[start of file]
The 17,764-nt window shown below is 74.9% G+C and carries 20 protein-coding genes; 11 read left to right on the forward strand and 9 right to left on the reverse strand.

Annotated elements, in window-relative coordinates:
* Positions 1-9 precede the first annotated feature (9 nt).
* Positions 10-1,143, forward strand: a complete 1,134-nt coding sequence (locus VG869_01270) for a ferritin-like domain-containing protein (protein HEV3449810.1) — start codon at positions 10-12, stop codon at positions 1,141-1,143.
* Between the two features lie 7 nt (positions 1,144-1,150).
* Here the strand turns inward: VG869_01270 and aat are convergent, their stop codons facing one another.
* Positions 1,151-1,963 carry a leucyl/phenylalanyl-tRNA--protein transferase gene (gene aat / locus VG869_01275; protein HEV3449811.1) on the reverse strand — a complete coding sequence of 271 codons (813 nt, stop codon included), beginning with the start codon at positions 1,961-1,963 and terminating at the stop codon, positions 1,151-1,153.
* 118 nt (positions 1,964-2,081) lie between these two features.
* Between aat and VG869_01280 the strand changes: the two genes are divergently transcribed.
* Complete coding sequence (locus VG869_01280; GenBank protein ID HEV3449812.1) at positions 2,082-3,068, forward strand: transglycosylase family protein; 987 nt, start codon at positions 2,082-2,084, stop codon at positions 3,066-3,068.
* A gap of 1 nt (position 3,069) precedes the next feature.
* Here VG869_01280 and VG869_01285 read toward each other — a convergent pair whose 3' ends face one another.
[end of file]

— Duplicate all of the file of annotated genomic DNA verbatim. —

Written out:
The 17,764-nt window shown below is 74.9% G+C and carries 20 protein-coding genes; 11 read left to right on the forward strand and 9 right to left on the reverse strand.

Annotated elements, in window-relative coordinates:
* Positions 1-9 precede the first annotated feature (9 nt).
* Positions 10-1,143, forward strand: a complete 1,134-nt coding sequence (locus VG869_01270) for a ferritin-like domain-containing protein (protein HEV3449810.1) — start codon at positions 10-12, stop codon at positions 1,141-1,143.
* Between the two features lie 7 nt (positions 1,144-1,150).
* Here the strand turns inward: VG869_01270 and aat are convergent, their stop codons facing one another.
* Positions 1,151-1,963 carry a leucyl/phenylalanyl-tRNA--protein transferase gene (gene aat / locus VG869_01275; protein HEV3449811.1) on the reverse strand — a complete coding sequence of 271 codons (813 nt, stop codon included), beginning with the start codon at positions 1,961-1,963 and terminating at the stop codon, positions 1,151-1,153.
* 118 nt (positions 1,964-2,081) lie between these two features.
* Between aat and VG869_01280 the strand changes: the two genes are divergently transcribed.
* Complete coding sequence (locus VG869_01280; GenBank protein ID HEV3449812.1) at positions 2,082-3,068, forward strand: transglycosylase family protein; 987 nt, start codon at positions 2,082-2,084, stop codon at positions 3,066-3,068.
* A gap of 1 nt (position 3,069) precedes the next feature.
* Here VG869_01280 and VG869_01285 read toward each other — a convergent pair whose 3' ends face one another.